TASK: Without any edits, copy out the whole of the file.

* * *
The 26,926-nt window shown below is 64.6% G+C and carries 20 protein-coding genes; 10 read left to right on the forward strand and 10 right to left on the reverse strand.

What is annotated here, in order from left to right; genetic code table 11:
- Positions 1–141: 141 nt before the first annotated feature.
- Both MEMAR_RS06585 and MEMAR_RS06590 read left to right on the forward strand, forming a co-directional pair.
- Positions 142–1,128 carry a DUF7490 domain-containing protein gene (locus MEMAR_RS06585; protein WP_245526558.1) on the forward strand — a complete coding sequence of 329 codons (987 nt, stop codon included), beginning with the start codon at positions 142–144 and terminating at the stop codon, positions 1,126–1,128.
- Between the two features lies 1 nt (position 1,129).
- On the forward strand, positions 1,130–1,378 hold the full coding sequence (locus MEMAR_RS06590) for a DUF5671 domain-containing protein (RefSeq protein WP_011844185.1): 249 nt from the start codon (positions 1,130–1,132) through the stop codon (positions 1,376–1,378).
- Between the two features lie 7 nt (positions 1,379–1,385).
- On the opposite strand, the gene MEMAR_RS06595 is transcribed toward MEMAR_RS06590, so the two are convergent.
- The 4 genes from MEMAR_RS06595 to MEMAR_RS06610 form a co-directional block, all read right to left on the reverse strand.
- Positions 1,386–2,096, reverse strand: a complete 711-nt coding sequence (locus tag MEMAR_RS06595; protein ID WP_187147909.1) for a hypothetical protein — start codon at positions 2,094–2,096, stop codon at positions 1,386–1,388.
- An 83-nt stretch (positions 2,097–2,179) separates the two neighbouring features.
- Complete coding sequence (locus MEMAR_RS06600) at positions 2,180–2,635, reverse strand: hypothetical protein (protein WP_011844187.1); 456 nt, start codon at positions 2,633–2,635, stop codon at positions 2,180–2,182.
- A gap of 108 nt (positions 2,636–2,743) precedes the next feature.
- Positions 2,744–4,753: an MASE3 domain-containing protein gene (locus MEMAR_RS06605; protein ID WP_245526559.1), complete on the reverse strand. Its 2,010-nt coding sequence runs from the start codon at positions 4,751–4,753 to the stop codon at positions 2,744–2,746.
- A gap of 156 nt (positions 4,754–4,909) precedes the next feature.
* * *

The 26,926-nt window shown below is 64.6% G+C and carries 20 protein-coding genes; 10 read left to right on the forward strand and 10 right to left on the reverse strand.

What is annotated here, in order from left to right; genetic code table 11:
- Positions 1–141: 141 nt before the first annotated feature.
- Both MEMAR_RS06585 and MEMAR_RS06590 read left to right on the forward strand, forming a co-directional pair.
- Positions 142–1,128 carry a DUF7490 domain-containing protein gene (locus MEMAR_RS06585; protein WP_245526558.1) on the forward strand — a complete coding sequence of 329 codons (987 nt, stop codon included), beginning with the start codon at positions 142–144 and terminating at the stop codon, positions 1,126–1,128.
- Between the two features lies 1 nt (position 1,129).
- On the forward strand, positions 1,130–1,378 hold the full coding sequence (locus MEMAR_RS06590) for a DUF5671 domain-containing protein (RefSeq protein WP_011844185.1): 249 nt from the start codon (positions 1,130–1,132) through the stop codon (positions 1,376–1,378).
- Between the two features lie 7 nt (positions 1,379–1,385).
- On the opposite strand, the gene MEMAR_RS06595 is transcribed toward MEMAR_RS06590, so the two are convergent.
- The 4 genes from MEMAR_RS06595 to MEMAR_RS06610 form a co-directional block, all read right to left on the reverse strand.
- Positions 1,386–2,096, reverse strand: a complete 711-nt coding sequence (locus tag MEMAR_RS06595; protein ID WP_187147909.1) for a hypothetical protein — start codon at positions 2,094–2,096, stop codon at positions 1,386–1,388.
- An 83-nt stretch (positions 2,097–2,179) separates the two neighbouring features.
- Complete coding sequence (locus MEMAR_RS06600) at positions 2,180–2,635, reverse strand: hypothetical protein (protein WP_011844187.1); 456 nt, start codon at positions 2,633–2,635, stop codon at positions 2,180–2,182.
- A gap of 108 nt (positions 2,636–2,743) precedes the next feature.
- Positions 2,744–4,753: an MASE3 domain-containing protein gene (locus MEMAR_RS06605; protein ID WP_245526559.1), complete on the reverse strand. Its 2,010-nt coding sequence runs from the start codon at positions 4,751–4,753 to the stop codon at positions 2,744–2,746.
- A gap of 156 nt (positions 4,754–4,909) precedes the next feature.